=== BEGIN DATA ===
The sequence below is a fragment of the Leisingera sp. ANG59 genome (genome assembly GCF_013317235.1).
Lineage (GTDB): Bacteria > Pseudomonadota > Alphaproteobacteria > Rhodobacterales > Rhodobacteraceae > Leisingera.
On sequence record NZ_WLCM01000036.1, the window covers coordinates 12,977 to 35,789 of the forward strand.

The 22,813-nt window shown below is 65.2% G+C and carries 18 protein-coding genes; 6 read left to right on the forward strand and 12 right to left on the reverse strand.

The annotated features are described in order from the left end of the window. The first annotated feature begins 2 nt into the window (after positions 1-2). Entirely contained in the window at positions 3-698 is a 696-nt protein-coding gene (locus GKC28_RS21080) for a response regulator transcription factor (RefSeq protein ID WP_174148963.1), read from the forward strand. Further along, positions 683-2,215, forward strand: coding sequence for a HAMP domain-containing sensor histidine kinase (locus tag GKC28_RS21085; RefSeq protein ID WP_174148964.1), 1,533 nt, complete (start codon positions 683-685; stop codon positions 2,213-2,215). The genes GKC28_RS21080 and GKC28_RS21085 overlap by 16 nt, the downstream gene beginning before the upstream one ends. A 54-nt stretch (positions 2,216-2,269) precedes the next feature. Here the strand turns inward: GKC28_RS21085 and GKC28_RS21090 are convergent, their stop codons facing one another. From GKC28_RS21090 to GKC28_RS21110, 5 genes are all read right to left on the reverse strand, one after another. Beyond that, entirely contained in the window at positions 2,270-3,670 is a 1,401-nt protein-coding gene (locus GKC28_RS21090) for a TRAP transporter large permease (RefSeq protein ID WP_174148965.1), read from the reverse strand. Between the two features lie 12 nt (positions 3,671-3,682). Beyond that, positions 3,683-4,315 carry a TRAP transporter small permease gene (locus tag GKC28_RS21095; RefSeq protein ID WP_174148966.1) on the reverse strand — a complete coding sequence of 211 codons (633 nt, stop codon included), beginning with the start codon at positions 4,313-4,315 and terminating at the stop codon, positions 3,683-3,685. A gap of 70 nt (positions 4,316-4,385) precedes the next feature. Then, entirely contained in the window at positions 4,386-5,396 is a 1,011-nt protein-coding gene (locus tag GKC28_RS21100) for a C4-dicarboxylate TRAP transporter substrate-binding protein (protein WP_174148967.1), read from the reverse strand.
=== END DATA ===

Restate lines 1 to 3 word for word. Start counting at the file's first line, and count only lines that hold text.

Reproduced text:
The sequence below is a fragment of the Leisingera sp. ANG59 genome (genome assembly GCF_013317235.1).
Lineage (GTDB): Bacteria > Pseudomonadota > Alphaproteobacteria > Rhodobacterales > Rhodobacteraceae > Leisingera.
On sequence record NZ_WLCM01000036.1, the window covers coordinates 12,977 to 35,789 of the forward strand.